end of the history of Being. A similarity with Hegel seems to exist here which must, however, be regarded against the background of a fundamental difference. Whether or not the thesis is justified that one can only speak of an end of history where—as is the case with Hegel—Being and thinking are really identified, remains an open question. In any case, the end of the history of Being in Heidegger's sense is something else. Appropriation does contain possibilities of unconcealment which thinking cannot determine. In this sense, one cannot say that the destinies are "stopped" with the entry of thinking into Appropriation. But one must nevertheless consider whether one can still speak in such a way about Being and the history of Being after the entry, if the history of Being is understood as the history of the destinies in which Appropriation conceals itself.

What was said in an earlier session about ontic models—for example, extending, gift, etc., as ontic occurrences in time—was again taken up. A thinking which thinks in models must not immediately be characterized as technological thinking, because the word "model" is not to be understood in the technological sense as the repetition or project of something In smaller proportions. Rather, a model is that from which thinking must necessarily take off in such a way that that from which it takes off is what gives it an impetus. The necessity for thinking to use models is related to language. The language of thinking can only start from common speech. And speech is fundamentally historico-metaphysical. An interpretation is already built into it. Viewed from this perspective, thinking has only the possibility of searching for models in order to dispense with them eventually, thus making the transition to the speculative. As examples of matters thought with the aid of models we named:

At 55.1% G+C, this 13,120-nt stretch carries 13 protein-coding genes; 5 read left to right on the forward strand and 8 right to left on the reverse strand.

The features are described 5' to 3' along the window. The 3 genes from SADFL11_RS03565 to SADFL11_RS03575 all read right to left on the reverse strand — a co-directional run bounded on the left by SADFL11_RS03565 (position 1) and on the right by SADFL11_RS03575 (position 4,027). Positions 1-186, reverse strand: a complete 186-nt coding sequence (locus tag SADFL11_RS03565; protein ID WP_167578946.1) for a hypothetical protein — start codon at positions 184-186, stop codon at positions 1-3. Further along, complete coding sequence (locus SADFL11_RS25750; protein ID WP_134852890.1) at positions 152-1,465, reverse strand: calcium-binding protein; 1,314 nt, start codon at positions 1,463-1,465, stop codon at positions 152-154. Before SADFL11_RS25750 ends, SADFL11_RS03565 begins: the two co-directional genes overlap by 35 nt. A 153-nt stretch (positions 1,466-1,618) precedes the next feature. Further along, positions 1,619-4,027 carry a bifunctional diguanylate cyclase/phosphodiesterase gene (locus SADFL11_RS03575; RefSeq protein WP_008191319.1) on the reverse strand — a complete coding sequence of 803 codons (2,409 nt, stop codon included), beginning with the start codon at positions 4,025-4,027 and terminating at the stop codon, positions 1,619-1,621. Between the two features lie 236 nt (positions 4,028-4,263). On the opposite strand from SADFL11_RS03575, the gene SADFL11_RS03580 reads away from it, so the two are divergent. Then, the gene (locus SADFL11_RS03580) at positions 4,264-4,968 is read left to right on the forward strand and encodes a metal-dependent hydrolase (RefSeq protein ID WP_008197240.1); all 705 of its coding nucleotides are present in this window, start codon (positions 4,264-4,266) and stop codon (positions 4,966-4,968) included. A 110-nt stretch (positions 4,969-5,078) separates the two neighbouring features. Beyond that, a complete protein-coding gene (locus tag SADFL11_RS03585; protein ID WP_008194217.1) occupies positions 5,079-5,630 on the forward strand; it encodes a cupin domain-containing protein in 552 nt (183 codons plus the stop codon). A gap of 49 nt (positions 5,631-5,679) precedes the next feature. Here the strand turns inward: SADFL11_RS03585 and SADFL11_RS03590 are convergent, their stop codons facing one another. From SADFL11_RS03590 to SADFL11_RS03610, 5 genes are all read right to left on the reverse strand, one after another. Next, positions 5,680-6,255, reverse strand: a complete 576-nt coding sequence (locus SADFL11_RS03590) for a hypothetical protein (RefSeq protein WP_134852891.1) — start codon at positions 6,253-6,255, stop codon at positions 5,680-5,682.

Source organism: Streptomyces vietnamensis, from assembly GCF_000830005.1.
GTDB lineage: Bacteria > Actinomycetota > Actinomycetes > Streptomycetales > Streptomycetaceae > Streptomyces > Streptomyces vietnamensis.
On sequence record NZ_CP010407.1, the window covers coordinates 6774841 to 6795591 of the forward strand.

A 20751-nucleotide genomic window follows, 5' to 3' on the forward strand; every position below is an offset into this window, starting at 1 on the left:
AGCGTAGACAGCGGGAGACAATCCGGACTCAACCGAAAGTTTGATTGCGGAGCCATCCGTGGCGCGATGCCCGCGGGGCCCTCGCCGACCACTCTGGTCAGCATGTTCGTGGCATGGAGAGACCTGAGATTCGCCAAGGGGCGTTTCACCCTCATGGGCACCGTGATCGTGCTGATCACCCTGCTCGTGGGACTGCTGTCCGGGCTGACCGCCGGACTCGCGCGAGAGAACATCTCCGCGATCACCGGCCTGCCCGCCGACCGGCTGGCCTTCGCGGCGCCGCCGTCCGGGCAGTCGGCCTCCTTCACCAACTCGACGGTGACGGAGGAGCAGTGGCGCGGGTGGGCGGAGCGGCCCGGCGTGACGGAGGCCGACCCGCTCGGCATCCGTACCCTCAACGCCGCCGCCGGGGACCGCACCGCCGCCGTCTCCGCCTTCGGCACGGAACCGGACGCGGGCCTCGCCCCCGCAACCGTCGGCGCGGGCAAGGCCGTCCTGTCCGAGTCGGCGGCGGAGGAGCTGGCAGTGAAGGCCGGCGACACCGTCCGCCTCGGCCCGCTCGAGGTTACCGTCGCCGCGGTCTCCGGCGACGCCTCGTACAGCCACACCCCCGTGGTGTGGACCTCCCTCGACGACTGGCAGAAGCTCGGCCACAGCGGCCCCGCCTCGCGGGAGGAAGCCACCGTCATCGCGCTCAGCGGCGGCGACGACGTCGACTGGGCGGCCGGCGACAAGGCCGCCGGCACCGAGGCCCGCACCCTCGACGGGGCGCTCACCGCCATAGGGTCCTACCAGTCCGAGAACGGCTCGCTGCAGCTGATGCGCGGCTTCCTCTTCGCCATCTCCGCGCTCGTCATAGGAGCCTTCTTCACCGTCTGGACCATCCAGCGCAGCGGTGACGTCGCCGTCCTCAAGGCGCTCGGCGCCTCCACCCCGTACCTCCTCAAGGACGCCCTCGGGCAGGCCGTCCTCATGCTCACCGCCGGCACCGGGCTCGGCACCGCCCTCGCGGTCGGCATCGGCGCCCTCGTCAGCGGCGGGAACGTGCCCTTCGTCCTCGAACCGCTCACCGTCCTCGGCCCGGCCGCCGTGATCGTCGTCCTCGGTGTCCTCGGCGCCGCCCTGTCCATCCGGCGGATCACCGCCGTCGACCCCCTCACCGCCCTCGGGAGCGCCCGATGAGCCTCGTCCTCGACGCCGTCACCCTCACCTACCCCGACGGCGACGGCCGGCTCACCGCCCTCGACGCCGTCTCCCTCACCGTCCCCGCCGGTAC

1. the speculative proposition of Hegel which is developed according to the model of the common sentence in such a way that the common sentence provides the model which is to be dispensed with to arrive at the speculative proposition.

2. the manner of movement of nous as it is .discussed in Plato's Laws according to the model of the self-movement of living beings.